August 17, 2019

‘Fiddler on the Roof in Yiddish’ Captivates New York

Photo by Matthew Murphy

Ever since it opened at New York’s Museum of Jewish Heritage last July, audiences have been kvelling over “Fiddler on the Roof in Yiddish,” the first production of the Shraga Friedman translation of the musical in the United States. Produced by National Yiddish Theatre Folksbiene and directed by Joel Grey, “Fidler Afn Dakh” moved to Stage 42 off-Broadway in February and just scored four Lucille Lortel Award nominations for best revival, director, lead actor and featured actress.

Presented in the language of Sholem Aleichem’s stories, this Yiddish version — with English and Russian supertitles — has an element other “Fiddlers” do not. “It has more authenticity, more earthiness. It connects you in a deeper way to the old country, to Eastern European Jews,” Lisa Fishman, who plays Grandma Tzeitel, told the Journal. 

“It has obviously touched a nerve for Jewish people and Yiddish speakers, but also non-Jewish people have been so moved by it and exhilarated by it,” said Steven Skybell, who stars as Tevye. “That was a surprise. But it’s also not surprising because ‘Fiddler on the Roof’ is a classic that’s being done every day somewhere in the world. It’s the perfect classic play with incredible songs and depth of character and storytelling. It’s not like we unearthed an obscure Jewish musical.”

“[With] immigrants being forced out and ethnic cleansing, it’s as relevant today [as ever], if not more,” Fishman said. “I think that’s why it’s touching so many people. When is it going to stop? When are we going to be able to say ‘never again’ and truly mean it? We have to learn a lesson from this and learn to live together in peace.”

Skybell confided that he used to think of the Anatevka villagers’ ultimate exile as a positive thing, because it would send Tevye and his family to America. “But with the turn of current events and the rise of anti-Semitism, hatred and bigotry, that nostalgic view is now a dire message,” he said. “This is a story about family and generations and how best to provide for your children, but also what it means to be displaced.” He does see the ending as hopeful, however. “It says you can be tossed and buffeted by the world, but you don’t have to lose your Jewishness or tradition.”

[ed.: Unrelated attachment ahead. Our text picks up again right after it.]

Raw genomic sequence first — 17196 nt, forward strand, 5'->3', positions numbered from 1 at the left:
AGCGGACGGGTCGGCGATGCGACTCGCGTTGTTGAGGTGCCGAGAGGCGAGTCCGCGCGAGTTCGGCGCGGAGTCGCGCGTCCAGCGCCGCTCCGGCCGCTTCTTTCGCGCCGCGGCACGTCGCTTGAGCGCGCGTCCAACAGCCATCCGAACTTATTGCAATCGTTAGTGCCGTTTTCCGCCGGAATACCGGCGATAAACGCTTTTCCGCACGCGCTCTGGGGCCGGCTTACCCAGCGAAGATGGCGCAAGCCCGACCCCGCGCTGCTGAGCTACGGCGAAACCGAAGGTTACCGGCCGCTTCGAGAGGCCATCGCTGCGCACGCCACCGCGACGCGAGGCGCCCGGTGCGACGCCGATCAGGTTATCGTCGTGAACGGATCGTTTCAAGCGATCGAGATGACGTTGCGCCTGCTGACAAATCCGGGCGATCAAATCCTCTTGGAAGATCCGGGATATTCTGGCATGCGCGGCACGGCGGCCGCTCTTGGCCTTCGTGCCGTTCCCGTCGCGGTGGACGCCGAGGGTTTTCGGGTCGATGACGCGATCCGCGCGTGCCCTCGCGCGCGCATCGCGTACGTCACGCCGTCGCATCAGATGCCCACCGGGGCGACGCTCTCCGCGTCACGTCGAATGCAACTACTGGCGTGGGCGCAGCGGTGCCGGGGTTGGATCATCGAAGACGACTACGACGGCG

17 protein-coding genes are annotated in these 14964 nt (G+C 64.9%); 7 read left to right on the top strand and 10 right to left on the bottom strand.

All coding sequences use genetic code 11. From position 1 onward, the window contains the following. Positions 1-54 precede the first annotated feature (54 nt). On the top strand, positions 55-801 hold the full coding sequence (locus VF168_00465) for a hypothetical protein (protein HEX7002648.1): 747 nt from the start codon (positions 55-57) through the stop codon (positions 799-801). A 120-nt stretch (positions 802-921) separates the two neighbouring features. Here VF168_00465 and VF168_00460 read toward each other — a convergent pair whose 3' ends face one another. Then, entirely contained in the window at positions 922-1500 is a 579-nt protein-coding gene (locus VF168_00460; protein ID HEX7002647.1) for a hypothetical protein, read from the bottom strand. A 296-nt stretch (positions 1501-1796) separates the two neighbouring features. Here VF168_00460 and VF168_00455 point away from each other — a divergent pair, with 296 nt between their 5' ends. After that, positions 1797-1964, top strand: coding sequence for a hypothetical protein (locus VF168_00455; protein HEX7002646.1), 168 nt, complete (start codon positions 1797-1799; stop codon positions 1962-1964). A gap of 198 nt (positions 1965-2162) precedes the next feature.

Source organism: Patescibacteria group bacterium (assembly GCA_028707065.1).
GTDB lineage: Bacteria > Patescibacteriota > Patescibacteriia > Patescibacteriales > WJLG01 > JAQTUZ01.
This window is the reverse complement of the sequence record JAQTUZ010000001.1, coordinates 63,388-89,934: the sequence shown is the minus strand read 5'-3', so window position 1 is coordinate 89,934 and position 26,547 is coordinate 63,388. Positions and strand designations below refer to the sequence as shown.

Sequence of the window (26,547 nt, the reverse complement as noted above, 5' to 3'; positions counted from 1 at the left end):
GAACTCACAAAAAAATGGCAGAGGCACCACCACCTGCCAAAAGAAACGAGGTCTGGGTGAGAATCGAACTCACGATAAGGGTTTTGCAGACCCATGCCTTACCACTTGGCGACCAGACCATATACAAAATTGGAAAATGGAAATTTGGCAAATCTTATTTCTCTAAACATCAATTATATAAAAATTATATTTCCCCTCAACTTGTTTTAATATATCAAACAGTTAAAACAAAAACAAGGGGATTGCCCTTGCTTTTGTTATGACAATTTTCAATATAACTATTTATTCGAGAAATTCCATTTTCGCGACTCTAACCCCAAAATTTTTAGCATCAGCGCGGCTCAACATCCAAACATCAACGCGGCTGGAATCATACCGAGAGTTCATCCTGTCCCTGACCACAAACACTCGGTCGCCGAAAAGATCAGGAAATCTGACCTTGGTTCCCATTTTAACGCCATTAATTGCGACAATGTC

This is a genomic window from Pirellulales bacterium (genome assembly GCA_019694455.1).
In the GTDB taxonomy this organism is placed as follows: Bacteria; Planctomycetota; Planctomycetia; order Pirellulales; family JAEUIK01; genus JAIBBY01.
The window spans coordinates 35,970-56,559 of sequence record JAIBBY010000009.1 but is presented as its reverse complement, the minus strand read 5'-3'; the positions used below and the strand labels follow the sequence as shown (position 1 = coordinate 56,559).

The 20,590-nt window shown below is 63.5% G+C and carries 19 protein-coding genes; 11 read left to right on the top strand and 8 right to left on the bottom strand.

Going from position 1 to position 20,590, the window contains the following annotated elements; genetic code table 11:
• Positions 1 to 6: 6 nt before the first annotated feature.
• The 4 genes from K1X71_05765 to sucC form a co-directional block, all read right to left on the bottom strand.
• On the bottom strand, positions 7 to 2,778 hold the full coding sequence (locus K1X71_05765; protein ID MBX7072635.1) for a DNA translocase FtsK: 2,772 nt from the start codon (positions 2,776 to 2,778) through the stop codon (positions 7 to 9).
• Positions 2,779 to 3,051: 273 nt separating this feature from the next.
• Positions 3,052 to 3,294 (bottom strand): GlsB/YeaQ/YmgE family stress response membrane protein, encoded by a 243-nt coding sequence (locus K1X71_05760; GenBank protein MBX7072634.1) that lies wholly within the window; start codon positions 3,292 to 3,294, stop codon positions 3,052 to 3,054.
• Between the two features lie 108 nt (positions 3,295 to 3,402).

Skybell, of Polish ancestry with a “very strong” Jewish identity, was born and raised in a small, tight-knit Jewish community in Lubbock, Texas, attending a Reform synagogue. His grandparents spoke Yiddish, so he was familiar with it but wasn’t able to speak it until he decided to study it on his own. “I hoped one day it would be an avenue I could pursue in the theater,” he said. “It really is beshert that it’s happening.” 

This is Skybell’s fifth production of “Fiddler.” At 11, he held the chuppah in a community theater production, then at 17 and 23, he played Tevye at Interlaken music camp and at Yale University, and he portrayed village butcher Lazar Wolf in the 2016 Broadway revival. 

He likened Tevye to the greatest Shakespearean roles and finds playing him a “three-hour workout,” adding that doing it in Yiddish made it easier to make the character his own. “I don’t have to stand against those greats who have preceded me,” he said.

While Grandma Tzeitel is her first “Fiddler” role, the “over-the-top” character is not Fishman’s first experience with Yiddish. Of Russian, Polish and Latvian heritage, she was raised Reform in Highland Park, Ill., with a Yiddish vocabulary limited to meshugge and shayna punim. But she later got into klezmer music and sang
with a touring band and did Yiddish theater in New York. She also studied
Yiddish with the same teacher who taught Skybell.

Singing, writing songs and acting since childhood in camp and at school, Fishman is a musical theater veteran, with roles in “Funny Girl,” “Oliver,” “Cabaret,” Tintypes” and the Folksbeine’s “On Second Avenue” to her credit. 

Skybell, whose numerous theater credits include “The Full Monty,” “Pal Joey,” “Camelot” and several Shakespearean roles including Hamlet, also teaches acting. He has appeared often on television in New York-based shows, “Blue Bloods” most recently. He said he would love to do “King Lear” in Yiddish and a Yiddish film version of “Fiddler.” The show is set to run through Sept. 1, but that may be extended, and a cast album will be released soon, with bonus tracks of songs cut from the original production.

“We’ve been doing it now for almost nine months and I could do it for a lot longer. It’s so rewarding because the material is so deep,” Skybell said. “To be able to embrace my Jewishness so wholeheartedly with a role like Tevye and a play like ‘Fiddler on the Roof’ is empowering and feels larger than just an acting gig. It’s emblematic of me and my people.”

Fishman hopes that the production eventually will tour or be staged in other cities.

“It’s proving to be something that people even outside the Jewish community are responding to,” she said. “This is a universal story. It has a theme that humans have been dealing with since the beginning of time and keep repeating over and over. We are all connected to each other in one human family. We have to move forward from this ‘us versus them’ mentality and start learning to live together.”

“Fiddler on the Roof in Yiddish” runs through Sept. 1 at Stage 42 in New York.